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A. O. Scott’s “Be a Winner” Transports Readers to New Lands

In response to A.O. Scott’s 1356‑word review of Nebraska on New York Times

By ,

Hop aboard the S. S. Scott and let the steam of his cinematic ship carry your soul to a new land of review greatness. Spoiler: Springsteen and Sturges also sail on A. O. Scott’s vessel.

The critic’s peaceful composition, “You May Already Be a Winner. Or not. ,” is powered by exquisite writing, well-placed references and a sense of storytelling that is reminiscent of the ancient Greeks. One may feel dizzy while on board the SS Scott, but only momentarily, as the great Scott sets sail on a peaceful and meditative journey.

Be A Winner builds slowly and the feeling is outstanding. Scott makes a correlation with a great Bruce Springsteen album, and proceeds to deliver a heartfelt tale about the meanness of the world. One may be curious if there is a secret artist’s club that Scott is a part of, and if so, does your last name have to start with S?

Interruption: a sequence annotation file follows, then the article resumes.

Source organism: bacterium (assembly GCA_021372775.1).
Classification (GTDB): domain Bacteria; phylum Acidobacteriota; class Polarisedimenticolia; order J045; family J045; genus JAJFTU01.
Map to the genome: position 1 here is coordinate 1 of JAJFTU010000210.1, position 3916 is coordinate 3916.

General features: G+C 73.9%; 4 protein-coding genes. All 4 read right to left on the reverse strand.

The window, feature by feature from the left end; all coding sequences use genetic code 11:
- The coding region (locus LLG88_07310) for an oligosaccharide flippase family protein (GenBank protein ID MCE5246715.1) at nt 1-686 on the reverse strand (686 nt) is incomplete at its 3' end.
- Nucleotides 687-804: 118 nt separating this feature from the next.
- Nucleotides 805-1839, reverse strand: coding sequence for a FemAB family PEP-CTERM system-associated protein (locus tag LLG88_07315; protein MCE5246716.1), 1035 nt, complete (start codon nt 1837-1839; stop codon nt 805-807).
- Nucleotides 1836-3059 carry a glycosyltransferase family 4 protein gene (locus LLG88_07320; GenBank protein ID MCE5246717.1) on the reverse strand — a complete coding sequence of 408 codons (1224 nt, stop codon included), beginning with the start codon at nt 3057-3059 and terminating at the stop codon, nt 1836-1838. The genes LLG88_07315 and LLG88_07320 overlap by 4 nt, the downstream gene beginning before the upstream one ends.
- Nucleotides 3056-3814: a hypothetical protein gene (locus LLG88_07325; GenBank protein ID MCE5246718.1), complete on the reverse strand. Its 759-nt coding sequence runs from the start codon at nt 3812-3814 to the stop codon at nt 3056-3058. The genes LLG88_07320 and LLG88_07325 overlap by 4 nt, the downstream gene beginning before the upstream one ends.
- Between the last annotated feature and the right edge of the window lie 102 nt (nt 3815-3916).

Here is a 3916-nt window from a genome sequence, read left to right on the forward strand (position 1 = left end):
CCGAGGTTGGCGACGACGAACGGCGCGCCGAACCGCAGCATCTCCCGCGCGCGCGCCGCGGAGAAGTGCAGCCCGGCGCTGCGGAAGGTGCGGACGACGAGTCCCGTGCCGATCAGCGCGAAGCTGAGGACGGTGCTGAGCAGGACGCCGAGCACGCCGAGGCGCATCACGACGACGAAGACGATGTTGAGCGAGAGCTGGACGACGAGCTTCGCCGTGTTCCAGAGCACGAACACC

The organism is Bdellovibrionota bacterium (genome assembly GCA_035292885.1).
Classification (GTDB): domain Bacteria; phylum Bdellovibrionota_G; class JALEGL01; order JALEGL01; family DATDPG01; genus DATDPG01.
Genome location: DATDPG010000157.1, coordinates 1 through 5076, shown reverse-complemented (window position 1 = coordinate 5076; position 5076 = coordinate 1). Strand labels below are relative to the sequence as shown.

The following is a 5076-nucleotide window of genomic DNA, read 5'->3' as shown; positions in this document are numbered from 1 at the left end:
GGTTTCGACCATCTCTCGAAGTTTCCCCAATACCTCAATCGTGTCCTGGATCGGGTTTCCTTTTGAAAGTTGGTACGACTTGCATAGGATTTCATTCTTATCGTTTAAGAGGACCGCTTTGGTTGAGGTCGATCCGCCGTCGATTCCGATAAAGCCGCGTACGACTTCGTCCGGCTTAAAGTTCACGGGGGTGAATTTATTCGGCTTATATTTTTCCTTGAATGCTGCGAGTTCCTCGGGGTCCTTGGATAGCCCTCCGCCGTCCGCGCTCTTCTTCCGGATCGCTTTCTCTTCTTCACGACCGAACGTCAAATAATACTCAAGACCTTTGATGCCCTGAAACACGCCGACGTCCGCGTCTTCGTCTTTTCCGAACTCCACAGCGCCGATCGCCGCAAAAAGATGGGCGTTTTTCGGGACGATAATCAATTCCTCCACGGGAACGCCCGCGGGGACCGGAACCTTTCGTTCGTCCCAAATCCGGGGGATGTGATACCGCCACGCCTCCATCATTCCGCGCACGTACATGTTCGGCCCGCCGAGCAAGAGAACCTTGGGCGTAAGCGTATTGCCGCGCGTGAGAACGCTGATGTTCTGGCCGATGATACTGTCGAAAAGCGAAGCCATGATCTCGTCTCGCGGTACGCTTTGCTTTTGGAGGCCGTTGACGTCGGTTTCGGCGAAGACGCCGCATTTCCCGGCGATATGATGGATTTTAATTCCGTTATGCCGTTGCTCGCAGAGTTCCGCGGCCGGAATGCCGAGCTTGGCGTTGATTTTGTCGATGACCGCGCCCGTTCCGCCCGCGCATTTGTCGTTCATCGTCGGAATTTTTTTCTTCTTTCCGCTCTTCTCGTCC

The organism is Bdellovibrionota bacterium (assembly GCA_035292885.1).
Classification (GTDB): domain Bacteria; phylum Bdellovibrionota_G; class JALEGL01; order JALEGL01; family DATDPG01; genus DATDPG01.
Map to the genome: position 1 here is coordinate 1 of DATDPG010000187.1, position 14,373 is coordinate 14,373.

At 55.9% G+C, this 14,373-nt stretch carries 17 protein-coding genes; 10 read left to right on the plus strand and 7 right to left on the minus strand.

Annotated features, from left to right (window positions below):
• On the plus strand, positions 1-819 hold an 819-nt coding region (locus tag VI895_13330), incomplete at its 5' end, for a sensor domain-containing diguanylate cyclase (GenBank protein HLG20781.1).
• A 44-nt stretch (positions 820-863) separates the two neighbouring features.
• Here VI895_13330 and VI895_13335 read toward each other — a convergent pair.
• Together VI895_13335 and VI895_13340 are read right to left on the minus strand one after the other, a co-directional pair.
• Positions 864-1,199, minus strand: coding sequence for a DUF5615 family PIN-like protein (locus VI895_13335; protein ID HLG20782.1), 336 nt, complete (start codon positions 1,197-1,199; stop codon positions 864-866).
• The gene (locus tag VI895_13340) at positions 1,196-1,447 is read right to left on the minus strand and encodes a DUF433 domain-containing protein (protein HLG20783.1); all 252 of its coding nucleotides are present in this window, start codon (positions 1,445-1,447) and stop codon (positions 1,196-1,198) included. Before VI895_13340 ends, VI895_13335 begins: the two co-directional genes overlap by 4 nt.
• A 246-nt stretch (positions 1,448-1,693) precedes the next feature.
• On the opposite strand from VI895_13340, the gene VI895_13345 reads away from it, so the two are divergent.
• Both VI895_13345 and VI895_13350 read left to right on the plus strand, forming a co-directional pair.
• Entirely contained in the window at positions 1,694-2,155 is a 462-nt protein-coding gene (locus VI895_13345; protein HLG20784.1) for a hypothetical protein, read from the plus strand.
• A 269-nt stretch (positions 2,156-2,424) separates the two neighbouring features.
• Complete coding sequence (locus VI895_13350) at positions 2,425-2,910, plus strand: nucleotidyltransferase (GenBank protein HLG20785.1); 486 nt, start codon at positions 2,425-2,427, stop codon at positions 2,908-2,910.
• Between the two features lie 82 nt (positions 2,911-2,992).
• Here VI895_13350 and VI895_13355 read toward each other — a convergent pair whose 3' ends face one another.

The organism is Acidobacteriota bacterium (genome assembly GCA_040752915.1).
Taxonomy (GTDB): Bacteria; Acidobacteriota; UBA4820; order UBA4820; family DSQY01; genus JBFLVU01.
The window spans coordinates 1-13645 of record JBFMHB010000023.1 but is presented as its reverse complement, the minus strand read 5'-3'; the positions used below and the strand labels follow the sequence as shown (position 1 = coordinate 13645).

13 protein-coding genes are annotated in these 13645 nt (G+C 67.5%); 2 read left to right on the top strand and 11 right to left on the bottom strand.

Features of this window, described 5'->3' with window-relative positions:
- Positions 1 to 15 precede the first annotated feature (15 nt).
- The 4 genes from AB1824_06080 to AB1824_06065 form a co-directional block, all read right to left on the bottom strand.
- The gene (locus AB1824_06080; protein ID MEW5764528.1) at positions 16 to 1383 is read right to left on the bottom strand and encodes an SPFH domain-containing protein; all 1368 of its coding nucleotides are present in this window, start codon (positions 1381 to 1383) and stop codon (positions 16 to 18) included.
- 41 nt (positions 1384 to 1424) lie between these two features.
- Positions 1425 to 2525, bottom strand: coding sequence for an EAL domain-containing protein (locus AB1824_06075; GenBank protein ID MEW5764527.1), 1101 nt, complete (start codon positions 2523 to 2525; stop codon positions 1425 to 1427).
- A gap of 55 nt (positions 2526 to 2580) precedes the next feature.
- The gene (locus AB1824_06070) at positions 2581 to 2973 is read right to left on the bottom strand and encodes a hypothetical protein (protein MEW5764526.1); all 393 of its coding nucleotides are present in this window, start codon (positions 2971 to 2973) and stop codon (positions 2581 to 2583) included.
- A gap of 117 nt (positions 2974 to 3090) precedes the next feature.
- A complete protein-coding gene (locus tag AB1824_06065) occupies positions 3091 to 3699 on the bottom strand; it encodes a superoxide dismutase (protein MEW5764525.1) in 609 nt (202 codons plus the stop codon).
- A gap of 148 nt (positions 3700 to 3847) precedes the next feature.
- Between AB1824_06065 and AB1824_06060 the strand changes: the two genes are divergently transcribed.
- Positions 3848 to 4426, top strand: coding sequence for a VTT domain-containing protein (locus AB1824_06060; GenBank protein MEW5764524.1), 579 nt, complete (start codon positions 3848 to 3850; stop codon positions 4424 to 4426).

Alexander Payne’s direction is covered with deep reflections on past physical knockouts, and the critic does a fine job of communicating the nostalgia aspect to the reader. A beautiful sentence on the “melodramatic rage” of the Great Plains could make one cry for different reasons, but one can certainly feel the passion of Scott.

The writing of Be A Winner is so awe inspiring in the opening paragraphs that one be a bit disappointed by the middle section. The plot summary is well beyond the norm, and perhaps reveals too much, but the phenomenal writing skills of Scott make it all worthwhile. The character analysis of the leads is sublime, and the critic surprises with a sharp observation on one of the supporting players. By the conclusion, Scott shows his poetic prowess and finishes off the piece with style and hard-hitting words.

A. O. Scott’s Be A Winner is an exceptional composition that hits all the right spots at all the right moments. Fantastic.    

Quality of Writing Quality of Argument Spoiler Avoidance Presentation